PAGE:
• without wasting your time, without getting bored,

  • and, please God, without offending anybody.

  • We've all had really great conversations.

  • We've had them before. We know what it's like.

  • The kind of conversation where you walk away feeling engaged and inspired,

  • or where you feel like you've made a real connection

  • or you've been perfectly understood.

  • There is no reason

  • why most of your interactions can't be like that.

  • So I have 10 basic rules. I'm going to walk you through all of them,

  • but honestly, if you just choose one of them and master it,

  • you'll already enjoy better conversations.

  • Number one: Don't multitask.

  • And I don't mean just set down your cell phone

  • or your tablet or your car keys or whatever is in your hand.

  • I mean, be present.

  • Be in that moment.

  • Don't think about your argument you had with your boss.

  • Don't think about what you're going to have for dinner.

  • If you want to get out of the conversation,

  • get out of the conversation,

  • but don't be half in it and half out of it.

  • Number two: Don't pontificate.

  • If you want to state your opinion

  • without any opportunity for response or argument or pushback or growth,

  • write a blog.

  • (Laughter)

  • Now, there's a really good reason why I don't allow pundits on my show:

  • Because they're really boring.

  • If they're conservative, they're going to hate Obama and food stamps and abortion.

  • If they're liberal, they're going to hate

  • big banks and oil corporations and Dick Cheney.

  • Totally predictable.

  • And you don't want to be like that.

  • You need to enter every conversation assuming that you have something to learn.

  • The famed therapist M. Scott Peck said

  • that true listening requires a setting aside of oneself.

  • And sometimes that means setting aside your personal opinion.

  • He said that sensing this acceptance,

  • the speaker will become less and less vulnerable

  • and more and more likely to open up the inner recesses

  • of his or her mind to the listener.

  • Again, assume that you have something to learn.

  • Bill Nye: "Everyone you will ever meet knows something that you don't."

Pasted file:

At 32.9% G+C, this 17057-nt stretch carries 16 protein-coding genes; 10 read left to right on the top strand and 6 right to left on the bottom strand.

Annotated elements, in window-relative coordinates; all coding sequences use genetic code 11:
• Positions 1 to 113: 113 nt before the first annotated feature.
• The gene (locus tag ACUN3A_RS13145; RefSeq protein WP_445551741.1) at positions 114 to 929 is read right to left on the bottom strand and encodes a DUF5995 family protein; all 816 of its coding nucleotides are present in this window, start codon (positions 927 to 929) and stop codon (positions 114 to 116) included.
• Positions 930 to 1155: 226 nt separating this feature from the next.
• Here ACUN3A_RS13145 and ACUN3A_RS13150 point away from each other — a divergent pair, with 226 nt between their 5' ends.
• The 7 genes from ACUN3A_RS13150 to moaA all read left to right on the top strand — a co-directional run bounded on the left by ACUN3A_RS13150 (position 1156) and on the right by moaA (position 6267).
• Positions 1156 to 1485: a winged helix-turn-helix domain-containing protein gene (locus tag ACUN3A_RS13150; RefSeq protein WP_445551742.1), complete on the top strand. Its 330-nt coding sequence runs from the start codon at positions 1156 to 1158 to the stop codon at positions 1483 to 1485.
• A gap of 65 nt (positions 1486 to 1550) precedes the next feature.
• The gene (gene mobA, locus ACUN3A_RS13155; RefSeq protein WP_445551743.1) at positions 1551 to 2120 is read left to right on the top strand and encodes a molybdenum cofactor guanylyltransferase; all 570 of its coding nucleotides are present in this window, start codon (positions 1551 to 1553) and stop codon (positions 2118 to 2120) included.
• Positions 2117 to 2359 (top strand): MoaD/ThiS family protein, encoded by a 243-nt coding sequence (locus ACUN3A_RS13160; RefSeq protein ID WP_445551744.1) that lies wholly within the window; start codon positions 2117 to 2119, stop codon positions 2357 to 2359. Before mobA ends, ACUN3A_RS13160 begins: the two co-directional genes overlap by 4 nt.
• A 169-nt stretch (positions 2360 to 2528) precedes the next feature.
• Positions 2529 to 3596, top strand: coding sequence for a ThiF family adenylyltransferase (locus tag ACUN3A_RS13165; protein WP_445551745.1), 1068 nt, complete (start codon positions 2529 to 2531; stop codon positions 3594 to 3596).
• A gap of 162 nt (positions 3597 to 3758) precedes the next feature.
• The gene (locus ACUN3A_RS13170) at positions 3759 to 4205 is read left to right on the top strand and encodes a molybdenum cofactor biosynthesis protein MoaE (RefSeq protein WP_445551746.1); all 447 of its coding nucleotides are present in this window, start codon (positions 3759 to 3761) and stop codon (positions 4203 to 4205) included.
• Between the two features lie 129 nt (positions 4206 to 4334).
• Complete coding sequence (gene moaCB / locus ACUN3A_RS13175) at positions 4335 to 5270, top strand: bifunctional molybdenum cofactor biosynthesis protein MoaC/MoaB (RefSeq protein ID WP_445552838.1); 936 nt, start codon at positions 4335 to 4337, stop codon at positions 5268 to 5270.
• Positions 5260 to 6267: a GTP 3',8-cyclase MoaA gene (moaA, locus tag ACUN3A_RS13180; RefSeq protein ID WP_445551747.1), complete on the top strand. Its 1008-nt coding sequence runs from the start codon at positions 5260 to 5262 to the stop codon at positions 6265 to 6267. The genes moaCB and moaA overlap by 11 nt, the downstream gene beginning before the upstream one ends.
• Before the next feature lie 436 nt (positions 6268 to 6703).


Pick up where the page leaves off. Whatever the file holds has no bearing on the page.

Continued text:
• I put it this way:

  • Everybody is an expert in something.

  • Number three: Use open-ended questions.

  • In this case, take a cue from journalists.

  • Start your questions with who, what, when, where, why or how.

  • If you put in a complicated question, you're going to get a simple answer out.

  • If I ask you, "Were you terrified?"

  • you're going to respond to the most powerful word in that sentence,

  • which is "terrified," and the answer is "Yes, I was" or "No, I wasn't."

  • "Were you angry?" "Yes, I was very angry."

  • Let them describe it. They're the ones that know.

  • Try asking them things like, "What was that like?"

  • "How did that feel?"

  • Because then they might have to stop for a moment and think about it,

  • and you're going to get a much more interesting response.

  • Number four: Go with the flow.

  • That means thoughts will come into your mind

  • and you need to let them go out of your mind.

  • We've heard interviews often

  • in which a guest is talking for several minutes

  • and then the host comes back in and asks a question

  • which seems like it comes out of nowhere, or it's already been answered.

  • That means the host probably stopped listening two minutes ago

  • because he thought of this really clever question,

  • and he was just bound and determined to say that.

  • And we do the exact same thing.

  • We're sitting there having a conversation with someone,

  • and then we remember that time that we met Hugh Jackman in a coffee shop.

  • (Laughter)

  • And we stop listening.

  • Stories and ideas are going to come to you.

  • You need to let them come and let them go.

  • Number five: If you don't know, say that you don't know.

  • Now, people on the radio, especially on NPR,

  • are much more aware that they're going on the record,